“Go practice you magic,” I nag Little Bro.
I nag daily. As I nag him to keep track of his tricks. He’s lost cards to his magic deck; the fuzzy balls to his disappearing-balls-under-cups trick; my own spare change, quarters he can make disappear or bend like rubber.
I found his magic thumb under his bed:
I waved the nasty plastic finger thing in his face. “The dog could choke on this!”
And it was the dog who actually found his magic wand – the perfect bone.
Just like his piano lessons, the magic lessons are a financial investment – ones I hadn’t anticipated, until I treated him to one lesson after much nagging on his part.
“This kid has real talent,” His magic teacher told me, as they emerged from their secret lesson from behind the secret door of the magic store:
Sure, I can be gullible. But not with hard sells, as when two sale reps relied on a powerpoint slide show to brainwash me into investing bucks to snake invisible wire all around our property to shock the dog.
That was a hard sell. This wasn’t; Mr. Magic Man seemed genuinely interested in Little Bro, especially as he’d begun apologetically with not having time for regular lessons, as it was nearing Halloween:
While selling magic paraphernalia and booking magic shows, he also sells costumes. Very few of Winnie the Pooh:
I worried his mannequins might actual feed my son’s already voracious fear of aliens:
But Mr. Magic Man claimed rarely ever being able to teach a seven year old three tricks in one half-hour lesson. “He gets the technical,” he said, in some kind of magic language.
And this magic man did not appear as I’d expected a magic man would – someone akin to a circus figure or motorcycle rider, tattoo-adorned, with purple-painted nails.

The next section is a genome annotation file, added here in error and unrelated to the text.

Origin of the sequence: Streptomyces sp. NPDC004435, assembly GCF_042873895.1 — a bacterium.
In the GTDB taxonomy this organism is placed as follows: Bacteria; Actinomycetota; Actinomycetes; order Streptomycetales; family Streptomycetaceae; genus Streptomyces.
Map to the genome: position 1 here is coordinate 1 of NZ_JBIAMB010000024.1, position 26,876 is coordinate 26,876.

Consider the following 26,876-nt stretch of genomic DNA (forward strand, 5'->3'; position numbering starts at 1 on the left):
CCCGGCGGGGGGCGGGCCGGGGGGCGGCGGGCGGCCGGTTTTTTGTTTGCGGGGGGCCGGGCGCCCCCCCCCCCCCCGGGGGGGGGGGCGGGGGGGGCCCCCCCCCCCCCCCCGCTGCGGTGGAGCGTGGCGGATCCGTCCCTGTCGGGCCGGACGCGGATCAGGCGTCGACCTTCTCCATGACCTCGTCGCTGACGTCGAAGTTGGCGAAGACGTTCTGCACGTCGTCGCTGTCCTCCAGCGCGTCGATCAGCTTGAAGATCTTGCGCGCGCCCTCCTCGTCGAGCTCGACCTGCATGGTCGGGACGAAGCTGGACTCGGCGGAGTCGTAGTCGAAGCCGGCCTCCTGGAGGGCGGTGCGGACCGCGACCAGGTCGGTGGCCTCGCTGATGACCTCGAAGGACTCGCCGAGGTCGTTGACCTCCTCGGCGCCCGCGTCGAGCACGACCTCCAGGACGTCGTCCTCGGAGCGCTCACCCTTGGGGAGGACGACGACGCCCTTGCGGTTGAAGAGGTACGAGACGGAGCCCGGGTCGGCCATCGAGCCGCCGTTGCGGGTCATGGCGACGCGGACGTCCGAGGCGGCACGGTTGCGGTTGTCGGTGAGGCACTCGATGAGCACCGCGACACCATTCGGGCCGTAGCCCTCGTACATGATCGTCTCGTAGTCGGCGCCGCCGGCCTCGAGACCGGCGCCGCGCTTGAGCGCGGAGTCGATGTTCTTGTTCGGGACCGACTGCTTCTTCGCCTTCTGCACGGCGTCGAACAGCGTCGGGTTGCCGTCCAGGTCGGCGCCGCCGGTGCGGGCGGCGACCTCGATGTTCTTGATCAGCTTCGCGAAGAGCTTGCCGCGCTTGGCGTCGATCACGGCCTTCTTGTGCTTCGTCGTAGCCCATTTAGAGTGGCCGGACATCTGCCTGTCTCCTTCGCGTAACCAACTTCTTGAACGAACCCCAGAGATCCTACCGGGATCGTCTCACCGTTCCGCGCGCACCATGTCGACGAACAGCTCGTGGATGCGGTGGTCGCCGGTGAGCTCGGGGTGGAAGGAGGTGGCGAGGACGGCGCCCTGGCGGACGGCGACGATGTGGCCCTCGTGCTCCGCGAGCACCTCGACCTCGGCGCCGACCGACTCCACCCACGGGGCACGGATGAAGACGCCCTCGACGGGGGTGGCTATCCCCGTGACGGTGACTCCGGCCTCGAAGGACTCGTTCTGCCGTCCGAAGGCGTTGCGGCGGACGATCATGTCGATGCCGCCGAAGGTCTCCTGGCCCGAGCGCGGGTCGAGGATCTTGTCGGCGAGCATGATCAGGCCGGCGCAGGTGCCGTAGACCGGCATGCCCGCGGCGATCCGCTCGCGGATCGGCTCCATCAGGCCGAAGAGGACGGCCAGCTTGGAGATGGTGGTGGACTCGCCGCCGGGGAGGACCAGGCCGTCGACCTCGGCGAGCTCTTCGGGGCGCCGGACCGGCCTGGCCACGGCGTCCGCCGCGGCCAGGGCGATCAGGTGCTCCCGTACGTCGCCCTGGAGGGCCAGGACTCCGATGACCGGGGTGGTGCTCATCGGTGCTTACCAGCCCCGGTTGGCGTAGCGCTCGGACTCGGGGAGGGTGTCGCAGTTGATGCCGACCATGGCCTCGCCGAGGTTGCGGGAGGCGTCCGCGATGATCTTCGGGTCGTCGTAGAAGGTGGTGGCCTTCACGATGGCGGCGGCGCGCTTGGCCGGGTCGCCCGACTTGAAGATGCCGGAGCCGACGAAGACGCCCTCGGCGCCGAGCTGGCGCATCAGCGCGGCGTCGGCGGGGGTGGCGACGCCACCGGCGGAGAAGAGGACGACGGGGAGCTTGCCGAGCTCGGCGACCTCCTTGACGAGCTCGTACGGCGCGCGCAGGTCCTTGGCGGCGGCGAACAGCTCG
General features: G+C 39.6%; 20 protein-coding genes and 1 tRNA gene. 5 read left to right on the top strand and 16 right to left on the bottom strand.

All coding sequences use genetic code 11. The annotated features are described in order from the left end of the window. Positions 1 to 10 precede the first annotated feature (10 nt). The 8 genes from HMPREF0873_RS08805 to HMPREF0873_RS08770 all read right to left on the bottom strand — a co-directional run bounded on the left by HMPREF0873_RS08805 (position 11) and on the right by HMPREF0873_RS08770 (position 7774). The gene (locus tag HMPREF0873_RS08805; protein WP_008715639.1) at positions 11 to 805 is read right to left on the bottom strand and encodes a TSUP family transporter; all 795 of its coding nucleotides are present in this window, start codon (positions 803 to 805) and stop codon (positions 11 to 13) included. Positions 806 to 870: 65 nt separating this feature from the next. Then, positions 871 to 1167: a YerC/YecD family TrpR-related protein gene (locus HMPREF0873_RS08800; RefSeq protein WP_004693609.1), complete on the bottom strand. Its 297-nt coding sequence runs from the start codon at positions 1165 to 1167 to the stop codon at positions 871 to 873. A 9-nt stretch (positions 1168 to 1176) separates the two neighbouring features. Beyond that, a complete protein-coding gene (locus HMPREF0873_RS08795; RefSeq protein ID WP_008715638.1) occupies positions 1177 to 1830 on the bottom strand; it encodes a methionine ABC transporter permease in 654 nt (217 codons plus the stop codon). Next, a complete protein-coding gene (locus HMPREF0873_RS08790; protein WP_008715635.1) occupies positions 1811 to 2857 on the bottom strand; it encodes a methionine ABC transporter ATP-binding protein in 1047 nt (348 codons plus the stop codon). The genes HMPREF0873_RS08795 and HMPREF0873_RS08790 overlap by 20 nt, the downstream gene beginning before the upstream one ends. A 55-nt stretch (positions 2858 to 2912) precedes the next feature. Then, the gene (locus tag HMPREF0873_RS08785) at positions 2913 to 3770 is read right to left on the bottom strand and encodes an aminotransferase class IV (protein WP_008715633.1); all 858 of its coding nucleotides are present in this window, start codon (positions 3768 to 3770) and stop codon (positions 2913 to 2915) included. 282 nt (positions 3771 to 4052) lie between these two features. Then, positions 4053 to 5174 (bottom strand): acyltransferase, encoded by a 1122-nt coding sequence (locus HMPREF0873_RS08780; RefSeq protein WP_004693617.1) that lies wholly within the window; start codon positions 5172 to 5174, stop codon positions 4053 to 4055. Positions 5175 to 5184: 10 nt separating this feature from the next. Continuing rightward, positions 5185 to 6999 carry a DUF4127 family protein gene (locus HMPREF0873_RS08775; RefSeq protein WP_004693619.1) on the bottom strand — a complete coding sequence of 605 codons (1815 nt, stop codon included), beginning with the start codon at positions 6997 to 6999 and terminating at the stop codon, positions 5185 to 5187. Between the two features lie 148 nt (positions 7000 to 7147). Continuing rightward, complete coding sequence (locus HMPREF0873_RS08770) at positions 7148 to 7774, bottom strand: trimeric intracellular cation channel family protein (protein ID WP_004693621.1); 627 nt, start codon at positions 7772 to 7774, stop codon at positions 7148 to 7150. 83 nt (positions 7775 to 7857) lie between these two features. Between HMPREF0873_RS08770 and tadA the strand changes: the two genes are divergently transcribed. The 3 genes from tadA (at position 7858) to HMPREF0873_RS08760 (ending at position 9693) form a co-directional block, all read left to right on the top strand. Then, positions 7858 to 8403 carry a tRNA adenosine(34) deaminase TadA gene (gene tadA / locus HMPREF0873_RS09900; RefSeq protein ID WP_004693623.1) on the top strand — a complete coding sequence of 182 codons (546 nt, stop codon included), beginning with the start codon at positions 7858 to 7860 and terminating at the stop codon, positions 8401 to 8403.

Mr. Magic Man wore a plain button-down shirt. An actual face, non-digital watch. He could have stepped out of an ordinary office cubicle rather than from behind a secret door of fake books.
His daughters are AP track in high school, and I wondered what they say when people ask what their father does. Or is: “He’s a magic man.”
So Mr. Magic Man vowed to make time for Little Bro, and when he couldn’t, he had an excellent magical assistant: “The kid’s brilliant.” He leaned into me as if this were a secret: “Really. The kid is a walking encyclopedia. He was accepted into Harvard medical school and turned it down. He could be a surgeon. He should be a surgeon but he wants to be a magician and work in a pet store for god’s sake.” Then he laughed. “His parents hate me.”
And I saw it. Ten years down the road. Little Bro turning down acceptance to Harvard medical school in favor of being a magician. Working in a magic and costume store with blue alien-like mannequins and a creepy monster handing out poisoned candy at the door. And possibly even working in a pet store, as he does love gerbils…I saw it all. I saw him sitting across the kitchen table from his father, breaking this news….
Actually I didn’t see it. Little Bro is ok at science, especially mixing olive oil and toothpaste in test tubes, but no whiz, and a bit too dreamy. Forgetful. He would be the surgeon who left forceps in a patient’s abdomen.
And even if I had been able to see it, I cannot dismiss a child’s passion when he’s not into the more common passions of soccer or football. I cannot dismiss a financial investment which may not be Harvard-track, but is perhaps on track to self-confidence and high self-esteem. Even Daddy, who is already scraping and saving for Harvard, would agree with that.
So we invest in magic as we do in music lessons. And because, as with the piano, he would like to get it right the first time around, practice can mean frustration, and therefore nagging. But when he does get it right, Daddy and I revel as much as he does, in making coins disappear, or a missing card reappear in my purse or Daddy’s computer bag. We revel in watching our son work the magic of not only turning a trick, but in perhaps knowing his own mind best.